Using SS rRNA gene sequences to understand AMF community structure also has its limitations, as it is known that different nuclei within a single isolate can contain different copies of the SS rRNA gene (Sanders, 2002; Hijri & Sanders, 2005). However, Schüßler (Schüßler, 1999; Schüßler et al., 2001) reports that the within-isolate variation of the 18S SS gene is relatively small, and that AMF phylogeny has been based on this gene (Schüßler et al., 2001). Moreover, this method allows for the comparison of the genetic variation of the AMF found in this study with that from other ecosystems based on the same gene. To date, data on the genetic variation of the AMF using the AM1 primer is probably the largest data set available on the genetic diversity of AMF collected from diverse natural environments.
Using SS RNA, Helgason et al. (1999) showed that the AMF of bluebell [Hyacinthoides non-scripta (L.) Chouard ex. Rothm] roots collected from under oak were dominated by Acaulospora spp. whereas those collected from under sycamore canopies were dominated by Glomus spp. This was one of the first studies to show that the frequency of AMF sequences collected from a single plant host differed under differing canopy types. Molecular studies have also shown that different AM taxa are present in the roots of plants growing in different environments. Helgason et al. (1998) and Daniell et al. (2001), have shown that the AMF diversity in plant roots collected from an arable field was lower than that from a near-by woodland, and Helgason et al. (1998), also showed that 92% of the sequences from crop plants were from Glomus mosseae, a species rarely found in the woodland system. Another common finding from molecular studies of AMF is that many of the sequences collected from the field do not match sequences from known, pot-cultured AMF. Thus, currently, sequences are partitioned into groups based on their similarities and cannot be assigned to definite species.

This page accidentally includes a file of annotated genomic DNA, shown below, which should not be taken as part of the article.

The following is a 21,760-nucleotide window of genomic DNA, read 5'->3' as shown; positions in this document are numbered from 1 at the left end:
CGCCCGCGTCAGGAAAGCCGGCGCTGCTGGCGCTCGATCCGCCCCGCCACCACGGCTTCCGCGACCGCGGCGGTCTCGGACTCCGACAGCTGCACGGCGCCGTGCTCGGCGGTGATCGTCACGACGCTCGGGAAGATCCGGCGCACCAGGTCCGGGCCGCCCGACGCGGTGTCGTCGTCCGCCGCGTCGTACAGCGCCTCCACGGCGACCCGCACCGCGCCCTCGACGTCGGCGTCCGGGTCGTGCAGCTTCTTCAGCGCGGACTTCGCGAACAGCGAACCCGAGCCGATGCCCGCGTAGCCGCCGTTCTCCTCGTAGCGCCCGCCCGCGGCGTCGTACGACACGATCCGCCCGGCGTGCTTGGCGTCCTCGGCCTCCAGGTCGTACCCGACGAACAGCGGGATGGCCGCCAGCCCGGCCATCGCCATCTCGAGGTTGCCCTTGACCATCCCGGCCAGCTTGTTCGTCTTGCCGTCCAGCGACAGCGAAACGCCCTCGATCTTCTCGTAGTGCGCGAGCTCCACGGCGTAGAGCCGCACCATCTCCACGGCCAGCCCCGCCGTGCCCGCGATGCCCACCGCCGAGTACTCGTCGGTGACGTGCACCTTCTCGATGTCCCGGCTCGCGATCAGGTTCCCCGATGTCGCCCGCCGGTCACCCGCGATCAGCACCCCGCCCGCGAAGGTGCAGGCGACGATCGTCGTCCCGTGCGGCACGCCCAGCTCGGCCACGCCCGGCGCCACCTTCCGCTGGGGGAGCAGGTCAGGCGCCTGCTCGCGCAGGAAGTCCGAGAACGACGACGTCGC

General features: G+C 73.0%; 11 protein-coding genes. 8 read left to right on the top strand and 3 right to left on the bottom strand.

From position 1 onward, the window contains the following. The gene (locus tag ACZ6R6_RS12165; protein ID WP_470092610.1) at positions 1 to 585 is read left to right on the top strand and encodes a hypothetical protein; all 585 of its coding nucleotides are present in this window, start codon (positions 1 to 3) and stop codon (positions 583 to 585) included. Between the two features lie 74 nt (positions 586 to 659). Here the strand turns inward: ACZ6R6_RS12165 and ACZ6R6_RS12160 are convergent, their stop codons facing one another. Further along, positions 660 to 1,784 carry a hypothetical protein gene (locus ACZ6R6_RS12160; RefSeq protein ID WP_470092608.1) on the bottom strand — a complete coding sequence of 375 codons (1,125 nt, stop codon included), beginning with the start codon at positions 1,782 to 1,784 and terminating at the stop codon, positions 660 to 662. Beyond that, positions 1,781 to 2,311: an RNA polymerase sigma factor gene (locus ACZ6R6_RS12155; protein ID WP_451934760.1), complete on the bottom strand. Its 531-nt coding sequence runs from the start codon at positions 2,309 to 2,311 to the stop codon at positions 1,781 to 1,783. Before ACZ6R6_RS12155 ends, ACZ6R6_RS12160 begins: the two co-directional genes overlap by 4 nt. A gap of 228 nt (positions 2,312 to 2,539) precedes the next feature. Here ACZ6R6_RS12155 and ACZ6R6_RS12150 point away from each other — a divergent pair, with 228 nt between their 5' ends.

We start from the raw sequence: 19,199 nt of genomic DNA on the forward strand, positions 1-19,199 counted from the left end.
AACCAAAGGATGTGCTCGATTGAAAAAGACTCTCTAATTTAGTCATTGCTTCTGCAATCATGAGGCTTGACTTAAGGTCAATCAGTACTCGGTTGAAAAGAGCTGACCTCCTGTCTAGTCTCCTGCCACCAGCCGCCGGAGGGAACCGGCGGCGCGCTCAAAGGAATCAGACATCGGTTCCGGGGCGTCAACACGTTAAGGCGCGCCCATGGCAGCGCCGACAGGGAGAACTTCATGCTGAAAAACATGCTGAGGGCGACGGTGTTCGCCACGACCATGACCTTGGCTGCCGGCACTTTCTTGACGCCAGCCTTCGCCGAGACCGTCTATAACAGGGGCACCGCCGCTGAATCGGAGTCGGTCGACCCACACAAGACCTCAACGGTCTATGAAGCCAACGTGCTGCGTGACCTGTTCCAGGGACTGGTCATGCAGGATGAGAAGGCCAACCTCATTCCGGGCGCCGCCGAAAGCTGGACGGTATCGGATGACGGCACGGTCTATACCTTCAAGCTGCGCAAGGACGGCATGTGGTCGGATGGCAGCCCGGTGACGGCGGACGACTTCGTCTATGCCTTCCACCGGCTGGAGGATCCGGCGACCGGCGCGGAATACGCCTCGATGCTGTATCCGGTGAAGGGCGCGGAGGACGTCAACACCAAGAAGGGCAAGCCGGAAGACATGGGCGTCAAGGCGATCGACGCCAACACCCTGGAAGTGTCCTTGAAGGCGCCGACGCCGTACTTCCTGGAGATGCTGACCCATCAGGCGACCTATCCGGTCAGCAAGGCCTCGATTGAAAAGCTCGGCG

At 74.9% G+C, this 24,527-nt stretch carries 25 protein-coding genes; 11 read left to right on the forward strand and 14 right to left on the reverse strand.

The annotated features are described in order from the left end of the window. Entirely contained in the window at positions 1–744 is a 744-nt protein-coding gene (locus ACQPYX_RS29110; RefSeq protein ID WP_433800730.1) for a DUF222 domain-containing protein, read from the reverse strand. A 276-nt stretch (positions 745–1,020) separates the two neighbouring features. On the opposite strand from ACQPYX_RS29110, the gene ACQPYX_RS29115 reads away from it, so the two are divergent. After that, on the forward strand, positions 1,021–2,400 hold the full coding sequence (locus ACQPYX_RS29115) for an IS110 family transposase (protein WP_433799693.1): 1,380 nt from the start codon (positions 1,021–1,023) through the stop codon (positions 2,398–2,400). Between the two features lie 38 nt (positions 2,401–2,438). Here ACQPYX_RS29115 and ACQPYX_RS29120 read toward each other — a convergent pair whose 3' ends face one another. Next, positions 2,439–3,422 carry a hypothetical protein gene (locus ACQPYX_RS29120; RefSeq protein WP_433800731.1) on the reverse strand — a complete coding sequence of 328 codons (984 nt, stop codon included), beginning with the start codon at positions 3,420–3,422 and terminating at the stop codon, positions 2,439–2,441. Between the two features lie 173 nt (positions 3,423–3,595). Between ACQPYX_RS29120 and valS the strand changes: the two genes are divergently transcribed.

The mixed boreal forest of eastern Canada is an ecosystem in which the ecological processes are controlled to a large extent by disturbances such as fire and pest outbreaks, creating a landscape with a high spatial heterogeneity in canopy composition. In the Abitibi region of Québec, this results in a mosaic of patches dominated by either angiosperms such as birch and poplar, or by conifers such as pine, spruce or fir (Bergeron, 2000), all of which are ectomycorrhizal (ECM) hosts. Legaréet al. (2001) have shown that the understory plants, most of which are AM hosts, differ in community composition among these different canopy types, though some species, such as Clintonia borealis (Ait.) Raf. and Aralia nudicaulis, can be found throughout.
From the results of previous studies on AMF communities (Helgason et al., 1999) we predicted that different AMF sequence types would be found in the roots of Clintonia plants collected from under the different canopy types. With the large genetic variation reported in the AMF, we also expected to find many novel sequence types in the Clintonia roots collected in this previously unexplored ecosystem.
We therefore undertook this study in order to obtain basic knowledge about the community composition of AMF in Clintonia borealis (Ait.) Raf. growing in a natural boreal mixed wood forest. Our specific objectives were (i) to examine the AMF SS rRNA sequence diversity from Clintonia borealis roots collected from a boreal mixed-wood forest and to compare the AMF sequence diversity and richness with those of other studies using the same primer pair, and (ii) to test whether the AMF community in the Clintonia roots would differ in plants collected under birch, aspen or conifer dominated canopies, and whether the AMF community would differ in sites of different post-fire ages.
Materials and methods
The study area is located around Lake Duparquet, in northwestern Québec (48°30′N, 79°20′W). This area is part of the western balsam fir–paper birch (Abies balsamea–Betula papyrifera) bioclimatic domain (Grondin, 1996), which extends over the Clay Belt region of Québec and Ontario. The closest weather station is located at La Sarre, 35 km north of Lake Duparquet. The average annual temperature is 0.8°C, daily mean temperature is −17.9°C for January and 16.8°C for July, and the average annual precipitation totals 856.8 mm (Environment Canada, 1993). By dendrochronological analysis, Bergeron (1991) and Dansereau & Bergeron (1993) determined that the stands originated from fires that took place 34 to 281 years ago.